The word “lie” is very powerful. For one thing, it assumes that someone knew the statement was false. Another reason to use the word judiciously is that our readers could end up focusing more on our use of the word than on what was said. And using “lie” repeatedly could feed the mistaken notion that we’re taking political sides. That’s not our role.
It wasn’t the Times’ “role” to report accurately about Trump’s lies, because that would mean the paper was “taking political sides.”
That’s the definition of institutional failure.
(Photo: Pete Marovich/Getty Images)
🗞 GOOD STUFF:
A solid, in-depth read from the Washington Post on how the seeds of the Big Lie were planted years ago among conservatives.
From the Post’s “The Making of a Myth”:
Key elements of the baseless claim that the 2020 election was stolen from President Donald Trump took shape in an airplane hangar here two years earlier, promoted by a Republican businessman who has sold everything from Tex-Mex food in London to a wellness technology that beams light into the human bloodstream.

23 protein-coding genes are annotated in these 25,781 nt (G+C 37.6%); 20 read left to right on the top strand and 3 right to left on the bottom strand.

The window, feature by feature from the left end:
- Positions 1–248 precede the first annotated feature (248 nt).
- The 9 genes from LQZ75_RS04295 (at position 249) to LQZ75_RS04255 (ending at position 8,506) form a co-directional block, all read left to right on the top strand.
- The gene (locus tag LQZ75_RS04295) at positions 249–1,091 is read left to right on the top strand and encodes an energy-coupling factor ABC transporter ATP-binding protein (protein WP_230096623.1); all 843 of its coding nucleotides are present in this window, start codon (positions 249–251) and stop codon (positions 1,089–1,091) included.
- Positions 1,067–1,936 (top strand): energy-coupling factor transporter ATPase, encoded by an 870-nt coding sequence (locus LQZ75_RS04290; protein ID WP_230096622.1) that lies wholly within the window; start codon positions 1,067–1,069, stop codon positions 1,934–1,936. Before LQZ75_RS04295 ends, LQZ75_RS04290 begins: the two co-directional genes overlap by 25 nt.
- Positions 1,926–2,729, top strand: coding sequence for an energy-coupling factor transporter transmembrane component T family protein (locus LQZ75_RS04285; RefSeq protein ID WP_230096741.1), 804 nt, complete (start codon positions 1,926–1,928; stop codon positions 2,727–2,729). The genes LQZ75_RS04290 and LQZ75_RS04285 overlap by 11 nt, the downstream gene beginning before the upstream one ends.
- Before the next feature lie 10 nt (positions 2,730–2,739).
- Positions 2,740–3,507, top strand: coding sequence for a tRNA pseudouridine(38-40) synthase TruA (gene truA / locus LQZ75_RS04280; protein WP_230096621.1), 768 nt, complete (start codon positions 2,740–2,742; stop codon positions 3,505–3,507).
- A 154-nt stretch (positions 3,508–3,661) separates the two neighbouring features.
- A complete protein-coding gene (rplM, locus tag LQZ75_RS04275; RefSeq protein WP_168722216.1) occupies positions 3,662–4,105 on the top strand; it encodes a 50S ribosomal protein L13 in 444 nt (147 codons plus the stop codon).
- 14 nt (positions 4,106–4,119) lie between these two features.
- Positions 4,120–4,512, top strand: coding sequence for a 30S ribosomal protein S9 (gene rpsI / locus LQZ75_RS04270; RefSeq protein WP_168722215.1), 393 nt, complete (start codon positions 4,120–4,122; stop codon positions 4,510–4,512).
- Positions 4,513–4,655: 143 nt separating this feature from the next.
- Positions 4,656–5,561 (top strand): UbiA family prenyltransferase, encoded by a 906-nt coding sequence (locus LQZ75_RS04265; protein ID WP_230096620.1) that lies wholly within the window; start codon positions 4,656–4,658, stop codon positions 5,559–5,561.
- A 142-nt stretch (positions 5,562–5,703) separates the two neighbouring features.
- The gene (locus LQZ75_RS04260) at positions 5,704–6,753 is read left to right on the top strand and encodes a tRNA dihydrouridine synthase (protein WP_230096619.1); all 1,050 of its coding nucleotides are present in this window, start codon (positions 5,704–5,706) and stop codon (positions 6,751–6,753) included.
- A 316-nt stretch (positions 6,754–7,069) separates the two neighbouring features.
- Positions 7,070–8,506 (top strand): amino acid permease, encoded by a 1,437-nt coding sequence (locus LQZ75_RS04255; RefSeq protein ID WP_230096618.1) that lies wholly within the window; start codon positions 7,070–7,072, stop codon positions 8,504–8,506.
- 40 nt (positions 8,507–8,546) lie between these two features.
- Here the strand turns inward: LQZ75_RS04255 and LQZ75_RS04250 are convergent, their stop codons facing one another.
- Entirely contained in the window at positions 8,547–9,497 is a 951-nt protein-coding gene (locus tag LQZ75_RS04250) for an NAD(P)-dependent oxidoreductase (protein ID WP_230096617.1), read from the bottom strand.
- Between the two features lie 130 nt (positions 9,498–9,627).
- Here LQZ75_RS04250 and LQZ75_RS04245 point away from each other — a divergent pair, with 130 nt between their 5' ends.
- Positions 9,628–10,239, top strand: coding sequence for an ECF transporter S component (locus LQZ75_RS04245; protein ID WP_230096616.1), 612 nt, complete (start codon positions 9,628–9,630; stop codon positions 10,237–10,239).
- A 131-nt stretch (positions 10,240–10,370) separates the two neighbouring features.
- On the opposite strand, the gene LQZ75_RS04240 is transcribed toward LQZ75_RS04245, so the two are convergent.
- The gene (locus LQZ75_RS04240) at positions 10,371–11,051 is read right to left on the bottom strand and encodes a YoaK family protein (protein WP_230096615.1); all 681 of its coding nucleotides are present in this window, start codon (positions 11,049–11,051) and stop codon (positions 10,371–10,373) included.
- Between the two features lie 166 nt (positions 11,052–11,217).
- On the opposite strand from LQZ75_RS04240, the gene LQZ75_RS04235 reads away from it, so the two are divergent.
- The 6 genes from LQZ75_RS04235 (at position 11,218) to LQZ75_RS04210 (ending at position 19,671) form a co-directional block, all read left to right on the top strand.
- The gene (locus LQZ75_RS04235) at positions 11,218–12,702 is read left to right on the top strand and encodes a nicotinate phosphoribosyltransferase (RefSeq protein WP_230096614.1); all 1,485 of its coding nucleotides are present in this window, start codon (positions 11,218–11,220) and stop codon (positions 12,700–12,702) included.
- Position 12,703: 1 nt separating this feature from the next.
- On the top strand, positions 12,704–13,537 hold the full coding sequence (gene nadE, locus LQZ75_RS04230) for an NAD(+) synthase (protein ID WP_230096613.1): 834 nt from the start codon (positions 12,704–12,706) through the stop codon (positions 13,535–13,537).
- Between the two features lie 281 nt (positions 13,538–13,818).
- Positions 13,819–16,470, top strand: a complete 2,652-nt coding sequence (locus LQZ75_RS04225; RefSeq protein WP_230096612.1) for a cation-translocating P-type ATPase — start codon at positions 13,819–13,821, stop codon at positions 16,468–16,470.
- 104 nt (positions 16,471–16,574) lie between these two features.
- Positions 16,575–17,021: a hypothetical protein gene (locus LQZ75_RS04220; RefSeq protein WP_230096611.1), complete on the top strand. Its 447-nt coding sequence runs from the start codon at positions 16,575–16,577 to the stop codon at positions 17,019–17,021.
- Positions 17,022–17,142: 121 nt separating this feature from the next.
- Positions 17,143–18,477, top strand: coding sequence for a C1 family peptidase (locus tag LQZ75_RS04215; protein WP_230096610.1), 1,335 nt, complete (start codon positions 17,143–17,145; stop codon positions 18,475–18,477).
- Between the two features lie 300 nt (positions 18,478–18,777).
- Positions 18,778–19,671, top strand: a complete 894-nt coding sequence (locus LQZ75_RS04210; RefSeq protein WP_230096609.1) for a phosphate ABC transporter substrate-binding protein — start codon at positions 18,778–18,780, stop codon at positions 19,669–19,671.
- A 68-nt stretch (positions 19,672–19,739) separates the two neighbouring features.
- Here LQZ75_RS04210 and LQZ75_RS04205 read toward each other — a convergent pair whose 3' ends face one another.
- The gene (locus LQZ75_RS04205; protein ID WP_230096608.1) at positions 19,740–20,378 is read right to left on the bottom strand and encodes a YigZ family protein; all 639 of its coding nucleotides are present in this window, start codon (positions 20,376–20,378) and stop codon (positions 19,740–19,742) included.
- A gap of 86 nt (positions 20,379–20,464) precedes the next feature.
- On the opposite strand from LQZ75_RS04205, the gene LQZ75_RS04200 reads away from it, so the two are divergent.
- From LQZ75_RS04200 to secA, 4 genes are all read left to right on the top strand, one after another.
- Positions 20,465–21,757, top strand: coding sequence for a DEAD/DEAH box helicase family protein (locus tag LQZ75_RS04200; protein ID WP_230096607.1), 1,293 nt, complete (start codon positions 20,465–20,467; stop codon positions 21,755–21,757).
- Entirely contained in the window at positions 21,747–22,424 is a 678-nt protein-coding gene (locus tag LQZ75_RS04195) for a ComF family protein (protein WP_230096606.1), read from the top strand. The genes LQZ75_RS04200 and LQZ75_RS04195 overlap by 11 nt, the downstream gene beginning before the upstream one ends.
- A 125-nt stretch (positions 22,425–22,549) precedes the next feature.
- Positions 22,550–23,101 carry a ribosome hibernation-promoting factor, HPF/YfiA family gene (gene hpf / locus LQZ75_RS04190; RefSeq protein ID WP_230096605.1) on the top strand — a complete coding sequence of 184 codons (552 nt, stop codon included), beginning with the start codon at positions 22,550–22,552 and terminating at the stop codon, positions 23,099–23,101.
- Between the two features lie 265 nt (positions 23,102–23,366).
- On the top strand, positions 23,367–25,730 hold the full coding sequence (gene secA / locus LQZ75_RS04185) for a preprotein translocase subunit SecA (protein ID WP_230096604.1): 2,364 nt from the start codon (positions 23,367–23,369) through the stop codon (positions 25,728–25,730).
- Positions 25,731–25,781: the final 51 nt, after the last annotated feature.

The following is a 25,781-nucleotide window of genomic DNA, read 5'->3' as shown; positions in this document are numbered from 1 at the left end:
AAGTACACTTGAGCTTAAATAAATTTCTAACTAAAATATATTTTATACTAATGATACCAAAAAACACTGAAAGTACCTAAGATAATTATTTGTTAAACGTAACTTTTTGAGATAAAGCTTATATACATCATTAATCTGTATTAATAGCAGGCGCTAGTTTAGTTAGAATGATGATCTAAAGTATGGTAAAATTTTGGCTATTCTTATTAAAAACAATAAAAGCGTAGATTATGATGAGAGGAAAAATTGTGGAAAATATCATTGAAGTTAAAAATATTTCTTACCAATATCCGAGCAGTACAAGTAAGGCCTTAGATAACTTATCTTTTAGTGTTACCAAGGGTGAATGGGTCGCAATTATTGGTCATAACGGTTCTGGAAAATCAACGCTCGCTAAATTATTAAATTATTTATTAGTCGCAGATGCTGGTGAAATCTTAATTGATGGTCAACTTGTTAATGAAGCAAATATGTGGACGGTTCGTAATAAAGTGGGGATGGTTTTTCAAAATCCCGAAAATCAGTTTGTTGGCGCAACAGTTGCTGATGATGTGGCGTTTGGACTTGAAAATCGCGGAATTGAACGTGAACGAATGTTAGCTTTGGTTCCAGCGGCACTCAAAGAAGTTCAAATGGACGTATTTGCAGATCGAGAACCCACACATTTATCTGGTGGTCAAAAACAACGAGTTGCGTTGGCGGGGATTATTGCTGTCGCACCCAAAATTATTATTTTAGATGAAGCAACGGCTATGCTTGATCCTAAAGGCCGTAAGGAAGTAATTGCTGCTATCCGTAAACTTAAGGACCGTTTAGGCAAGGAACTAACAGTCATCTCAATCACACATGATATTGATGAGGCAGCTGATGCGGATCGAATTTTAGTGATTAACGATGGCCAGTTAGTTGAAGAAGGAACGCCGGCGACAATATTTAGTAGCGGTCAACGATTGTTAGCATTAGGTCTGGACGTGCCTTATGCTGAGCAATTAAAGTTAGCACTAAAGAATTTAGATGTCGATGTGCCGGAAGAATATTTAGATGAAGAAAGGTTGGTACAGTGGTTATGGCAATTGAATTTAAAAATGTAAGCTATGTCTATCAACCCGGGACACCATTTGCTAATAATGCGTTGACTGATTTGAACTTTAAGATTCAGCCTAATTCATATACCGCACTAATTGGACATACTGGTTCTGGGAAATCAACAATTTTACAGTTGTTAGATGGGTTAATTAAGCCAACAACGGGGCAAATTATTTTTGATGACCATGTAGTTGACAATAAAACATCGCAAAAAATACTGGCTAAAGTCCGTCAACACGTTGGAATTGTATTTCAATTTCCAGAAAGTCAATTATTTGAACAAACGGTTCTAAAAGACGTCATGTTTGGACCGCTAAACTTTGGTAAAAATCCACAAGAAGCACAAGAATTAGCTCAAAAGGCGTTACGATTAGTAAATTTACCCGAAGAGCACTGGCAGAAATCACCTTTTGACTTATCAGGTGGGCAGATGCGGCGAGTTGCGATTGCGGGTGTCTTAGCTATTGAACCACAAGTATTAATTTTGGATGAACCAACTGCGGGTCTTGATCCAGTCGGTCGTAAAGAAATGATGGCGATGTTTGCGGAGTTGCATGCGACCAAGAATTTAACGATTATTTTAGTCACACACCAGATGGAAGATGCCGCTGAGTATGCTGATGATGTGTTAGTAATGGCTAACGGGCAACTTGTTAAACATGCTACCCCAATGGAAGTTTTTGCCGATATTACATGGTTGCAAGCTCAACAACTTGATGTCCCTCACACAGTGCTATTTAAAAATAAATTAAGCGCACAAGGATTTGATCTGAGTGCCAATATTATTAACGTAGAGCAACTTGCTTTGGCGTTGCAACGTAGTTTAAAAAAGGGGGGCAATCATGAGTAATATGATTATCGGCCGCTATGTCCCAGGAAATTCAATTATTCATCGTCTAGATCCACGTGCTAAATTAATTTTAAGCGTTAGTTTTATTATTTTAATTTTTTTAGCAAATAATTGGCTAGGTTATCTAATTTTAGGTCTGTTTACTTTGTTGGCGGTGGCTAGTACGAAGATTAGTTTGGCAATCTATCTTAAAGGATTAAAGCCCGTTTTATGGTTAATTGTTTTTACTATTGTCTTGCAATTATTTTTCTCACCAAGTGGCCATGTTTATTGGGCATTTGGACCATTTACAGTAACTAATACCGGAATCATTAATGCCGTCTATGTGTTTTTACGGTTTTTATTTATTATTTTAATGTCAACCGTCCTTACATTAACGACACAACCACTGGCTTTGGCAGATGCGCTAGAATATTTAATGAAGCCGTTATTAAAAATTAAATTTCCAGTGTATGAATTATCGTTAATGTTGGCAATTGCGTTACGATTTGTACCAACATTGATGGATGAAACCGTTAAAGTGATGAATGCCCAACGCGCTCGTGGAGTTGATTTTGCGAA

At meetings beginning late in 2018, as Republicans were smarting from midterm losses in Texas and across the country, Russell J. Ramsland Jr. and his associates delivered alarming presentations on electronic voting to a procession of conservative lawmakers, activists and donors.
🎸 FUN STUFF — BECAUSE WE ALL NEED A BREAK
Jonathan Tyler and Nikki Lane, “Old Friend”
My favorite part comes at the :30 mark when Lane’s lovely, high voice meets Tyler’s, and the two take flight on this sweet, Texas acoustic tale about lasting companionship.
🎙 Click here to listen to the music that’s been featured on PRESS RUN, via a Spotify playlist.
Click hereto listen via Apple Music.